Hoping to prevent a war and save a divided Security Council, Chile circulated a compromise proposal on Iraq Friday -- but the United States quickly rejected it, casting further doubt on any U.N. backing for war.
The Chilean proposal would give Iraq up to 30 days to complete five disarmament tasks. The efforts would be verified by inspectors and then judged by the council.
But the proposal, a working draft that is being considered by five other uncommitted nations that are members of the Security Council, didn't include an ultimatum for war or any other mechanism that would trigger military action if Saddam Hussein failed to comply.
White House spokesman Ari Fleischer noted that the administration had previously dismissed similar proposals. "If it was a nonstarter then, it's a nonstarter now," he said.
The Chilean plan was written in the form of a statement that wouldn't require a vote.
Meanwhile, the White House hastily arranged a Sunday summit with its top allies -- prime ministers Tony Blair of Britain and Jose Maria Aznar of Spain -- to try to salvage its own resolution.
Fleischer described the talks, to be held in the Azores Islands, as "an effort to pursue every last bit of diplomacy."
Though administration officials have been considering withdrawing the resolution it put forward three weeks ago, Fleischer said Washington was still hoping to hold a vote at the U.N. Security Council next week.
On Friday, as council members headed into closed consultations, several said they hoped the weekend summit would provide a peaceful compromise.
"If it could in any way contribute to (getting) a consensus on the council, we would welcome it," said Pakistan's ambassador, Munir Akram. Pakistan is one of six countries undecided about the U.S.-backed effort to authorize force.
If the U.S. withdraws the resolution or puts it to a vote and fails -- which seems certain -- the United States would be heading into war and possibly a protracted occupation of Iraq without the backing of the United Nations and its member states.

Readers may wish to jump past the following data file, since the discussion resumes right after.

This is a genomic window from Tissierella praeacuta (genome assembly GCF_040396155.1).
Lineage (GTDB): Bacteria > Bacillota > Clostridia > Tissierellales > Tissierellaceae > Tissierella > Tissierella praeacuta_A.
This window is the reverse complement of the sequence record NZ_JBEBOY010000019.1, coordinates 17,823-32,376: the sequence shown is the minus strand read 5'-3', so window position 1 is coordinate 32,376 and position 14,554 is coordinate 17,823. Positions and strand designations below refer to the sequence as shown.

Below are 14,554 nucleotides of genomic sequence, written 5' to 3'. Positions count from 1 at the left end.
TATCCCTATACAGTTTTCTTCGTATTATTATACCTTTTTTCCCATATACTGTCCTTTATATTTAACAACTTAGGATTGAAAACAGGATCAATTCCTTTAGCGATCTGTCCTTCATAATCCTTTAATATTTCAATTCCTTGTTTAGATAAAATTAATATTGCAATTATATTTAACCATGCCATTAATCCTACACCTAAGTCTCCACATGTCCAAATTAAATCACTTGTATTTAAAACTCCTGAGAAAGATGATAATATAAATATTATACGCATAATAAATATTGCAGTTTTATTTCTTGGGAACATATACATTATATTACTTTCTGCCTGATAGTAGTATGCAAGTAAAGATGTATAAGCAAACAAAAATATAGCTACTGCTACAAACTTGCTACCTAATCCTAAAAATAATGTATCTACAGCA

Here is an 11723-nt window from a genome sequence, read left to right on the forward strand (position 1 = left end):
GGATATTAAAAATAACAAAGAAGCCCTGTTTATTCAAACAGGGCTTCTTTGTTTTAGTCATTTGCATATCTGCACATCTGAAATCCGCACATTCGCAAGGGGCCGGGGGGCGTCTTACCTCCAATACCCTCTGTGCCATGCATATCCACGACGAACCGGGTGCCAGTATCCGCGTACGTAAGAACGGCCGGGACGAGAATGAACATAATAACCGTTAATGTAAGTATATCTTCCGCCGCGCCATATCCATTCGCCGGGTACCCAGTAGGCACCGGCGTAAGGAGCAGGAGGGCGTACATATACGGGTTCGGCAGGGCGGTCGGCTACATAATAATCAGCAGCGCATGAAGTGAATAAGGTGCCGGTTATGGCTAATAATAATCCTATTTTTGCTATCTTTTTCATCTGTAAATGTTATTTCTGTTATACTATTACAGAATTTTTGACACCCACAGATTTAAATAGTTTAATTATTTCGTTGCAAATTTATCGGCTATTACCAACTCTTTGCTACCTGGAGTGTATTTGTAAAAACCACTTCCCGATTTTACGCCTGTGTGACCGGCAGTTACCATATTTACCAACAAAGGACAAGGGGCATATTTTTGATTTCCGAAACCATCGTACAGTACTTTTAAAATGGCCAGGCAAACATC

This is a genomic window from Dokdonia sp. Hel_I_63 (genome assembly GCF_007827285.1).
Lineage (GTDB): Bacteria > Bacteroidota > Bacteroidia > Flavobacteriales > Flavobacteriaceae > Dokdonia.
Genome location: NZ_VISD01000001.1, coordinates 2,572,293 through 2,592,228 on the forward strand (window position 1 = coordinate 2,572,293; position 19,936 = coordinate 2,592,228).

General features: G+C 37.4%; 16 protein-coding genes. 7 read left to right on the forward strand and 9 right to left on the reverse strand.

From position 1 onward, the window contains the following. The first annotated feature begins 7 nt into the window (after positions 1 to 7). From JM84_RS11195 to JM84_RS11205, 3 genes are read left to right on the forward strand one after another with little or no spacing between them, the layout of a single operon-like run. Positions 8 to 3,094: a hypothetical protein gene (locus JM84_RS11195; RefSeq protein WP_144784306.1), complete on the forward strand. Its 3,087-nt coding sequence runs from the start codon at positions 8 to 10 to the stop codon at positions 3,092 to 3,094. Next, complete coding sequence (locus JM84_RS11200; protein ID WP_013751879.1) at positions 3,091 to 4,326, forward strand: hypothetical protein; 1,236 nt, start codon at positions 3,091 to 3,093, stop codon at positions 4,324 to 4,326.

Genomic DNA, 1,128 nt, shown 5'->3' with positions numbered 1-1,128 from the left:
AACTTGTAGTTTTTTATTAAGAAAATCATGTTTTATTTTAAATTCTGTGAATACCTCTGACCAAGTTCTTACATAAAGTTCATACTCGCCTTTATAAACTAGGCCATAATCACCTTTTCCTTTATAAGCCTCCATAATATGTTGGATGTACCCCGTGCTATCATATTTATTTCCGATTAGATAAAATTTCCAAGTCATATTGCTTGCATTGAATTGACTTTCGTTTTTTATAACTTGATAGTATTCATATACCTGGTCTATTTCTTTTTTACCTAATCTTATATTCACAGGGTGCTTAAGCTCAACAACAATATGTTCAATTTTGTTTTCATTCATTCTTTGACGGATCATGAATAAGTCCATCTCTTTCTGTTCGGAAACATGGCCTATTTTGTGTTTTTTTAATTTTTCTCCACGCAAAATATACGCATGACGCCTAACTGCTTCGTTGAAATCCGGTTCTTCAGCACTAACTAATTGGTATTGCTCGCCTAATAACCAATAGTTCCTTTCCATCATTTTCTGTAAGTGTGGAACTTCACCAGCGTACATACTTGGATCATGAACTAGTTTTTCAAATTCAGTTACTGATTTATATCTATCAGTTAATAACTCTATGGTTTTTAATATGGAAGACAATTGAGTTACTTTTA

Bush insists he is ready to do so, but U.N. cover is more important for Blair, who faces a possible revolt within his own Labor Party if he leads Britain to war.
Blair spoke by telephone on Friday with French President Jacques Chirac. France infuriated London on Thursday by rejecting British revisions to the resolution aimed at garnering wider council support.
Chirac "said he would not accept an ultimatum to Saddam," Blair's spokesman said -- indicating that the 10-minute conversation did little to ease the bitter confrontation between the two leaders.
The U.S-backed resolution would set a Monday deadline for Saddam to disarm or face war. Last week, President Bush insisted he would call a vote on the measure no matter how much support it had on the council.
A tense council session late Thursday made it evident that the United States didn't have more than six of the 15 council members on its side and that nothing had swayed France, and possibly Russia, from vetoing the resolution. Nine votes -- and no vetoes -- are needed to pass.
"This is not going to fly," Russian Ambassador Sergey Lavrov said.
China's ambassador, Wang Yingfan, suggested it was time for the resolution to be taken off the table. "To me it's clear, they just don't have the votes," he said.
France, China, Russia, Germany and several other council members oppose the resolution because it would automatically authorize force if Saddam failed to disarm by Monday. Britain had sought to alleviate those fears by transferring the ultimatum to a side paper that wouldn't be voted on.
But France, which led a verbal assault against the resolution, saw the move as a ploy and vowed to veto any resolution authorizing the use of force.
German Chancellor Gerhard Schroeder said Friday that he is still convinced that the crisis can still be resolved by peaceful means, insisting that U.N. weapons inspections can produce real disarmament.
"We must have the courage to fight for peace as long as there is a scrap of hope that a war can be avoided," he said in a speech to parliament.
In its proposal, Chile proposed five tests for Iraq to complete within 30 days:
-- Allow at least 30 Iraqi scientists to be interviewed outside the country.
-- Disclose mustard gas shells or full documentation to confirm their destruction.
-- Disclose 10,000 liters of unaccounted for anthrax or documentation to prove it no longer exists.
-- Destroy the rest of the Al Samoud 2 missiles and their components.
-- Provide full document on remotely piloted vehicles, or drones.
In Washington, several top administration officials said a growing number of advisers believe the resolution is doomed and they want the president to cut his losses and withdraw it. Others still hold out hope for the measure.
U.S. Ambassador John Negroponte left the 4-hour council meeting Thursday saying that "time is running out." In light of Britain's efforts, he said Washington was prepared to "go the extra mile as far as seeing if we can reach some kind of basis for understanding within the council."